“Smaller, faster, lighter, cheaper” – that’s the mantra of University of Virginia biochemist and fledgling engineer James Landers.

He is using a three-year grant from the U.S. Department of Defense’s Emerging Capabilities and Prototyping Office to design, test and build an automated DNA analysis instrument small enough and light enough to fit into a backpack, and able to accomplish much of what a full-scale central laboratory can do – but quicker, onsite, and a lot less expensively.

UVA’s Applied Research Institute was critical in identifying and landing the research funding.

“The goal of my lab is to develop lab-on-a-disc technology with battery-run instrumentation,” Landers said. “The instrument needs to weigh less than 10 pounds, be roughly the size of three reams of printer paper, and cost an order of magnitude less than current technology. It will be able to conduct DNA analysis and comparison to an on-board profile database in less than 30 minutes. Those were our marching orders.”

Landers and his team, which includes faculty and students in the mechanical and electrical engineering departments and others affiliated with UVA-based start-up TeGrex, are well on their way. The instrument under development uses microelectronics and unique miniaturized hardware to run the disc, and is designed to allow field analysis of tissue samples from essentially anywhere in the world, from battlefields to crime scenes, and could have broad applications in medical settings.

Landers – who started his career as a biochemist, and holds faculty appointments with UVA’s departments of Chemistry, Pathology and Mechanical Engineering – has devoted much of his career to miniaturizing standard laboratory processes so they can be accomplished simply, cheaply and quickly by minimally trained field technicians.

The new lab-on-a-disc technology he is developing will analyze dry or wet samples – such as cells swabbed from inside the mouth – to provide a quick, cheap and easy DNA profile of a subject using a simple-looking but sophisticated set of electronics mounted to what is essentially a modified laser-scannable DVD that is then put into the shoebox-sized, centrifuge-like instrument.

“The device will be able to extract DNA from a small sample of tissue, amplify the gene sequence and generate a DNA fingerprint in 30 to 45 minutes – roughly half the time of current technology,” Landers said. “It looks at 20 gene sequence locations on the chromosomes, where the sizing of repeat sequences provides a statistically relevant DNA fingerprint that is completely unique to each individual sampled. This is the kind of data that holds up in criminal court cases.”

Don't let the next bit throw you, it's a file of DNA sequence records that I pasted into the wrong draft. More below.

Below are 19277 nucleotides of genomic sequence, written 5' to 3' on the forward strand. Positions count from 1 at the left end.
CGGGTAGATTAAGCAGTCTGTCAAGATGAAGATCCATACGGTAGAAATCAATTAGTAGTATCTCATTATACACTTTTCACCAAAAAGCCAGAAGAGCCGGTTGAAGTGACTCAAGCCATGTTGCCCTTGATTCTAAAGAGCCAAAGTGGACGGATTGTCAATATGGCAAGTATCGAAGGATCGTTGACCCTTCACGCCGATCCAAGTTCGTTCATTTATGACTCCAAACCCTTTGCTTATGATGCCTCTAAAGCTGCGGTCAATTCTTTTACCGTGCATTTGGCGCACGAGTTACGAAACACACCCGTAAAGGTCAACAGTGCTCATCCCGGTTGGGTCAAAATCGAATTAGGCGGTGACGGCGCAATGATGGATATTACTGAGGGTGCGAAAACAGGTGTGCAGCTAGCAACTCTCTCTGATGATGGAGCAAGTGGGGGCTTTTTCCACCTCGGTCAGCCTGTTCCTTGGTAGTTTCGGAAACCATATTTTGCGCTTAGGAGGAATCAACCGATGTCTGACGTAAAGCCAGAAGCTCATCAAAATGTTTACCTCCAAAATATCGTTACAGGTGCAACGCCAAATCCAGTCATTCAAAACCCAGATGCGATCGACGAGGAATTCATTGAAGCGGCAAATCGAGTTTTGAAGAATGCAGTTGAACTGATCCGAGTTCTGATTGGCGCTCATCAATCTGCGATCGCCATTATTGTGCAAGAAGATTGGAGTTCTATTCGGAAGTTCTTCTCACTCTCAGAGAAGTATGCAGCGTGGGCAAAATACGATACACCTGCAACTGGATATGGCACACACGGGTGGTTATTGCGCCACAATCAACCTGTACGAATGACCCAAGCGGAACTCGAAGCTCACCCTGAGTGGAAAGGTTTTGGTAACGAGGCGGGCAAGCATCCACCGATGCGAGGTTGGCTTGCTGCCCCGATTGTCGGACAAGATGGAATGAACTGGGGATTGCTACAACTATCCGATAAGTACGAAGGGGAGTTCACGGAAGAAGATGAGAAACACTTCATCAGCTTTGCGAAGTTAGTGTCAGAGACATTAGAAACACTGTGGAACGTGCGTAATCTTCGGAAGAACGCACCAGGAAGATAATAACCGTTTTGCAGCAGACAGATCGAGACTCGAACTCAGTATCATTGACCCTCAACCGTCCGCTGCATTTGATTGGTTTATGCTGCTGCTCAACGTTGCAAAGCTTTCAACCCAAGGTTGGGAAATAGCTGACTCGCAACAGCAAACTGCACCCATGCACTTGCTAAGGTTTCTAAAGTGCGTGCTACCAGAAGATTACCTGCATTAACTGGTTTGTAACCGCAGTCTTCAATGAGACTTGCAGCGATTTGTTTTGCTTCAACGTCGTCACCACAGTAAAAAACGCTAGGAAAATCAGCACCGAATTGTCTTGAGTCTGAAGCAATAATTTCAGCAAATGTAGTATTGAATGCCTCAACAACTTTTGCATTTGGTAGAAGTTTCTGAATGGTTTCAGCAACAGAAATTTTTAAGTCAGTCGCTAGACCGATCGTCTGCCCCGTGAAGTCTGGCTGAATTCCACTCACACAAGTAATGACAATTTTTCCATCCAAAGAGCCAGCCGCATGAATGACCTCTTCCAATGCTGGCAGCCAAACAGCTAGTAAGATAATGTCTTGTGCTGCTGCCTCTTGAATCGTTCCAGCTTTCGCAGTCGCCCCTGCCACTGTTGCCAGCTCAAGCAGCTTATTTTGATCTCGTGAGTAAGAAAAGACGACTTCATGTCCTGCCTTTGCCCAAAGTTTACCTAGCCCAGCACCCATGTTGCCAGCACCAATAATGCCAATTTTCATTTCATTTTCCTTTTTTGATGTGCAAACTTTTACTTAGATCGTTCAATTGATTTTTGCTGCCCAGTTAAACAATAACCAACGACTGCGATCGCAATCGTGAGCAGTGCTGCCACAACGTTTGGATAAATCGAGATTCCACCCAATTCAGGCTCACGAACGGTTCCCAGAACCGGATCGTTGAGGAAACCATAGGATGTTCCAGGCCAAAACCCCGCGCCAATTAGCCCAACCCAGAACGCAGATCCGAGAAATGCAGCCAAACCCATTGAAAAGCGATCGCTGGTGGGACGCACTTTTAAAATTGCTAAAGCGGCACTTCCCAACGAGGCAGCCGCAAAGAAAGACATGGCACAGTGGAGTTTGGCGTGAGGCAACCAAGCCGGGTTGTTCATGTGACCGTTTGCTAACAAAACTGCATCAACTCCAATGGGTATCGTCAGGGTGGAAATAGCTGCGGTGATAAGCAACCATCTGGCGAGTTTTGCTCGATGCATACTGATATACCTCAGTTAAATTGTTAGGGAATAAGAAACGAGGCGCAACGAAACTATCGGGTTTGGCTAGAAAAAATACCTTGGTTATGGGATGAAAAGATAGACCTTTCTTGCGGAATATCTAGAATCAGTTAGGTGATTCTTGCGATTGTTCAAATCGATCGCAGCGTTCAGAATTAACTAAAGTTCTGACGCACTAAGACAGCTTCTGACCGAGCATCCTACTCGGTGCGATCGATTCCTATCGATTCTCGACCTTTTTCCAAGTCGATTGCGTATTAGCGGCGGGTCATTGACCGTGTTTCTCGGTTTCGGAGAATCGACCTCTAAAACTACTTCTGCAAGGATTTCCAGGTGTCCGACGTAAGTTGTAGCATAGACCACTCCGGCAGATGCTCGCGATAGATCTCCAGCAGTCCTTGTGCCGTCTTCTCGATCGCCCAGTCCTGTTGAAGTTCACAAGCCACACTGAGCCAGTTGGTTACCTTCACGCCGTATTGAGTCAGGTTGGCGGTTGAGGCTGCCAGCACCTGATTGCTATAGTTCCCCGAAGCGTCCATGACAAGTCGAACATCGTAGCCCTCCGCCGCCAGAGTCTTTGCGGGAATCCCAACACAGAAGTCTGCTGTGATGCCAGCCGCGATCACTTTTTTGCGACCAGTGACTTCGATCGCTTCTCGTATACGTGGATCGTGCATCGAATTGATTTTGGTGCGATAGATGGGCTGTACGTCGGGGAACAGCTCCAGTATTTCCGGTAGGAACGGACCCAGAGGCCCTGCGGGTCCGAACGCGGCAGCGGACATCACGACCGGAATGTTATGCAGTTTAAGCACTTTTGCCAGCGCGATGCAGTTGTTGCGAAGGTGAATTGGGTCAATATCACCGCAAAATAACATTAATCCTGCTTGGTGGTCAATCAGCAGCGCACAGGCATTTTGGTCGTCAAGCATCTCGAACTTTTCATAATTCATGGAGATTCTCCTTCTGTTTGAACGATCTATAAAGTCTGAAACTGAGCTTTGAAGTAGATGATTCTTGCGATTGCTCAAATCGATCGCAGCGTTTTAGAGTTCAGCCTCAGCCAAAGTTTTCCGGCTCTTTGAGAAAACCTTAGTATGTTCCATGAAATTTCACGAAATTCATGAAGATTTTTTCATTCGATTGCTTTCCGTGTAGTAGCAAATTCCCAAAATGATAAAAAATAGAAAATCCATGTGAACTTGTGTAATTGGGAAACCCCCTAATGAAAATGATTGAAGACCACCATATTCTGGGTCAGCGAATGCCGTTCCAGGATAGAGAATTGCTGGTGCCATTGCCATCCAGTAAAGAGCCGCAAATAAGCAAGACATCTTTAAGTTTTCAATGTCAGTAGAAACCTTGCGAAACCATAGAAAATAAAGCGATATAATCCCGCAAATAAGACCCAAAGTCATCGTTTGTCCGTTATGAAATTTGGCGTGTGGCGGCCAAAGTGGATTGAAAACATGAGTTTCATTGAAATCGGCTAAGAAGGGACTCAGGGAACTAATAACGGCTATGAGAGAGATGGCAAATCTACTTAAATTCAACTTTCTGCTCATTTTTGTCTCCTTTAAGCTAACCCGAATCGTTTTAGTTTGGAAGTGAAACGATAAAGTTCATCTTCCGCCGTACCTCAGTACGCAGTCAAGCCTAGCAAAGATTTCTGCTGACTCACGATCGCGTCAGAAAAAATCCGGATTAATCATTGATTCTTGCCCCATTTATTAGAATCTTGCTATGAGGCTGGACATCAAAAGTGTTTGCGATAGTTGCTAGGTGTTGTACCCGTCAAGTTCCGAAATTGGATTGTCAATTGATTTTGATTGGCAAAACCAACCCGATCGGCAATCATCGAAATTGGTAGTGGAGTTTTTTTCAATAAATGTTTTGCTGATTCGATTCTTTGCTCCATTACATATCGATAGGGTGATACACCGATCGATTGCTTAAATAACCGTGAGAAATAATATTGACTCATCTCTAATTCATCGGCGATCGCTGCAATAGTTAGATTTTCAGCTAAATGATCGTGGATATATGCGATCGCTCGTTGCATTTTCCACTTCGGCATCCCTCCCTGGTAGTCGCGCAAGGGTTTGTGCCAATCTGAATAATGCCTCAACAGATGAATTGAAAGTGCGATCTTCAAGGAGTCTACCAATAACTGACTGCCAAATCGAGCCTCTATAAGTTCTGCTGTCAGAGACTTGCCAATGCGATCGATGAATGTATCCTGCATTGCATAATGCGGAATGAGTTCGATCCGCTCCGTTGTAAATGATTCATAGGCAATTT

Currently, samples from crime scenes and crime suspects are sent to forensic labs for analysis, which can take hours to days to weeks, depending on travel time, the availability of technicians, backlogs and other factors. But in many states, including Virginia, police can hold suspects for only four hours. Often, suspects are released before their DNA profile is acquired and matched to criminal DNA databases, or found to have no matches.

“With the technology we’re developing, the analysis and watch list matching can occur onsite, almost immediately, and then the data uploaded for a possible match on national or local DNA databases,” Landers said. “In many cases this could facilitate a quick arrest-or-release decision by police.

“We also can bring this technology to the civilian world in a powerful way. The medical applications are numerous.”

Landers already is partnering with a multi-organ transplant center in Toronto to consider the possibility of using the technology for home monitoring of immunosuppression effects on post-transplant recipients, a critical step for increasing the chance of a successful transplantation.

The lab-on-a-disc technology also could be used in general clinical offices for a range of tests, such as to determine a flu virus strain, bacterial infection, even for pinpointing forms of cancer or other genetic defects.

“You can envision a patient going to a doctor’s office, providing a blood or saliva sample, going back to the waiting room or to grab a cup of coffee, and 30 minutes later discussing the result with the physician,” Landers said. “This technology really offers the opportunity to radically improve the speed at which we can analyze DNA, at much lower cost, almost anywhere.”

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Fariss Samarrai

University News Associate Office of University Communications